Category: Getting Started

Almost that time…

I haven’t posted too much recently because I haven’t had a lot going on on the pregnancy front, and I wasn’t sure how much of anything else anyone would want to read or I would want to share.  Some things are better left unsaid, you know?  Besides, I haven’t been reading many books, and work has kept me from having much time to think about anything else.

Anyway, it’s coming up on time to either pee on a stick or wait on tenterhooks for every woman’s favorite aunt.  I hate to do the latter, as she can be a less-than-punctual bitch when she wants to be, and I’m not known for my vast quantities of patience.  But I have some mixed emotions about the former.  I mean, I’ve never picked up a home pregnancy test in hopes of the response being anything other than, “Congratulations!  The carefree life of a college student is not yet over for you!”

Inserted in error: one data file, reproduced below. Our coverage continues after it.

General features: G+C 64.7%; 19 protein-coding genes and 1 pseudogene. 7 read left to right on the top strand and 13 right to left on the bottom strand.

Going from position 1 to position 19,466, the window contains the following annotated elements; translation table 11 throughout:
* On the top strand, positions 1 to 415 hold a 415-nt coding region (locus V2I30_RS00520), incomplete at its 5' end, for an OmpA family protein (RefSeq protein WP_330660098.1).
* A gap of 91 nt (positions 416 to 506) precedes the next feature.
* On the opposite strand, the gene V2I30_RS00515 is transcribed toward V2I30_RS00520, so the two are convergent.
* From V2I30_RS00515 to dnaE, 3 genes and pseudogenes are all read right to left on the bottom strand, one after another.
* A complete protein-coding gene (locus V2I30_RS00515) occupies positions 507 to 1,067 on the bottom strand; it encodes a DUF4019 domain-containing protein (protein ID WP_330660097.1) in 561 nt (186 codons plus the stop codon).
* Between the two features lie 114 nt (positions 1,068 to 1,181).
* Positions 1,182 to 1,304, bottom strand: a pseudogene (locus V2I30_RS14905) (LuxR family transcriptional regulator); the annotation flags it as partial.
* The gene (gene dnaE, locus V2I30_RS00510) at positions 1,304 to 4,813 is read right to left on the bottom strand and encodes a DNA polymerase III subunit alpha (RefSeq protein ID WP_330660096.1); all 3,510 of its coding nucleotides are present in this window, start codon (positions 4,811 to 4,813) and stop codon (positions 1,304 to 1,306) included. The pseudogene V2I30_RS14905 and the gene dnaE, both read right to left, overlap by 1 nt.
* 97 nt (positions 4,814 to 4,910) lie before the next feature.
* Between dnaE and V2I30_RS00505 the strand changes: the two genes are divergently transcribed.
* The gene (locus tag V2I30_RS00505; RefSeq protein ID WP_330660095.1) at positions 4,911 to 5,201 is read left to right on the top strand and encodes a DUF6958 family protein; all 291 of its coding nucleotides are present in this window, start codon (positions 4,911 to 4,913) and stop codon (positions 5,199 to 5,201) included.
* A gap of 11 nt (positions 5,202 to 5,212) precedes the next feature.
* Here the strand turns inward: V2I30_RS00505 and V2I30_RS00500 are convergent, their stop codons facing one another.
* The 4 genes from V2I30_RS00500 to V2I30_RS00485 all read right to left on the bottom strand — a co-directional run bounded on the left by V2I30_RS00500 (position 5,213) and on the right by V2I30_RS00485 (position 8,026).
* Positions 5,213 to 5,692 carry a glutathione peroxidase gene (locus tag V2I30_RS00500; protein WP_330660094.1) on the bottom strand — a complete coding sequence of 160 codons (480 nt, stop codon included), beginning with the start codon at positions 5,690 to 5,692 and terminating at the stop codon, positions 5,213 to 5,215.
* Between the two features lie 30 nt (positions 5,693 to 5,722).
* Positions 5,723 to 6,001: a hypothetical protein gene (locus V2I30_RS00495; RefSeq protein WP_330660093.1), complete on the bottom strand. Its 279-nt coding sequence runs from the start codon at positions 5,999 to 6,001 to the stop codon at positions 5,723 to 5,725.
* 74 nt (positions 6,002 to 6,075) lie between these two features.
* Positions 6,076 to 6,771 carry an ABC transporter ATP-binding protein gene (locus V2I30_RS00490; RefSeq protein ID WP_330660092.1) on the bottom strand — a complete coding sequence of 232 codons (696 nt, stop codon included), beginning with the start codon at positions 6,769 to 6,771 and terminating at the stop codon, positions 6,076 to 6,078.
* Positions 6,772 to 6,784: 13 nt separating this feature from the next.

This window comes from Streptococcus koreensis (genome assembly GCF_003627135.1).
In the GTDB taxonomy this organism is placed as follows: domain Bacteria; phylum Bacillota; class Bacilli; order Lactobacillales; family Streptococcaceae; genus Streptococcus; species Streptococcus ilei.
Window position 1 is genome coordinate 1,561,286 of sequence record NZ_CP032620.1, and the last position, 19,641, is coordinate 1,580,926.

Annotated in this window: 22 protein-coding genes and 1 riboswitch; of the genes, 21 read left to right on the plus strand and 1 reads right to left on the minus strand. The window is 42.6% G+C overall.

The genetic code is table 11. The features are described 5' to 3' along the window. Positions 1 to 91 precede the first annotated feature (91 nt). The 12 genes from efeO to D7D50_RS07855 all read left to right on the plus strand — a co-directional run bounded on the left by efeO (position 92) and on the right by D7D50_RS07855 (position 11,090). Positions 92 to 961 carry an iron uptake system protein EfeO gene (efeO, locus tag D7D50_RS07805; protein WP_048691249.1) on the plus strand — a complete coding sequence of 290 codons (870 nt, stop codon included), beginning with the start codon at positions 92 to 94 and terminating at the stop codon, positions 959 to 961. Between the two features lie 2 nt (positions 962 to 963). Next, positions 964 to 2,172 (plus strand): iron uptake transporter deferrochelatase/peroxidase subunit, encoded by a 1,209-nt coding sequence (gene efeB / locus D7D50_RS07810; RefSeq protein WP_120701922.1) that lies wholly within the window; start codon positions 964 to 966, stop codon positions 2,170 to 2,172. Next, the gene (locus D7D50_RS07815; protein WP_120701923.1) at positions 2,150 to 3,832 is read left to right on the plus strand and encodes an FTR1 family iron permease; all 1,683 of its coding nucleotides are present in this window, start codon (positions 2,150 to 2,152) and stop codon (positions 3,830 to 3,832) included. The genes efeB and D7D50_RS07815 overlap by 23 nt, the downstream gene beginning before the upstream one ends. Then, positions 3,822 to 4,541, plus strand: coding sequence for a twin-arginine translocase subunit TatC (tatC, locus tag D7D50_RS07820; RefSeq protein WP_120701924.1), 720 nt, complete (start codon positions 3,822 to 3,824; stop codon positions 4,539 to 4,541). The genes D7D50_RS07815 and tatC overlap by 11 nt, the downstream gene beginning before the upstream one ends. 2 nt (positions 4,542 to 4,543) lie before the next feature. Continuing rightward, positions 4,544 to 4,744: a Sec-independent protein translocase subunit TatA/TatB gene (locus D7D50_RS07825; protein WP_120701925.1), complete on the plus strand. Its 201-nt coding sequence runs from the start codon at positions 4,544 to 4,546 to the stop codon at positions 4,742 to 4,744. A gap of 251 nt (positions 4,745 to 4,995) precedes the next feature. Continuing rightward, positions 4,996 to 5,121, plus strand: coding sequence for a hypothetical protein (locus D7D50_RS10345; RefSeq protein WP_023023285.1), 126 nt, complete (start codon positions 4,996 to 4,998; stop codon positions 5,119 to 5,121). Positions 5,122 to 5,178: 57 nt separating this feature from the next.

I’m also not sure how I’m going to feel about the results either way.  I suspect I’m not going to be excited if it’s negative, and I doubt I’m going to be disappointed if it’s positive, but stranger things have happened, right?

More, I’m not sure when to take the test.  It’s supposedly most accurate when done first thing in the morning, but what if it’s negative and I get all depressed?  That’s not a good way to start the workday.  I could take it at night, but then I’d be wondering until I could get my hands on another one if the results were skewed by the fact that I didn’t take it in the morning.

No matter what, it looks like I won’t be making a decision tonight or tomorrow morning, as I didn’t make it to the store and therefore have no sticks to pee on.  But who knows?  Maybe said aunt will show up and render the whole thing moot.

The only thing I’m not sweating at this point is what kind of test to get.  These days, one is pretty much as accurate as another.  Even the Dollar Store ones.  So, provided my period doesn’t make a somewhat unexpected entrance, stage-right, I’ll stop by WalMart tomorrow and maybe have a new post by Thursday.


A Moment of Doubt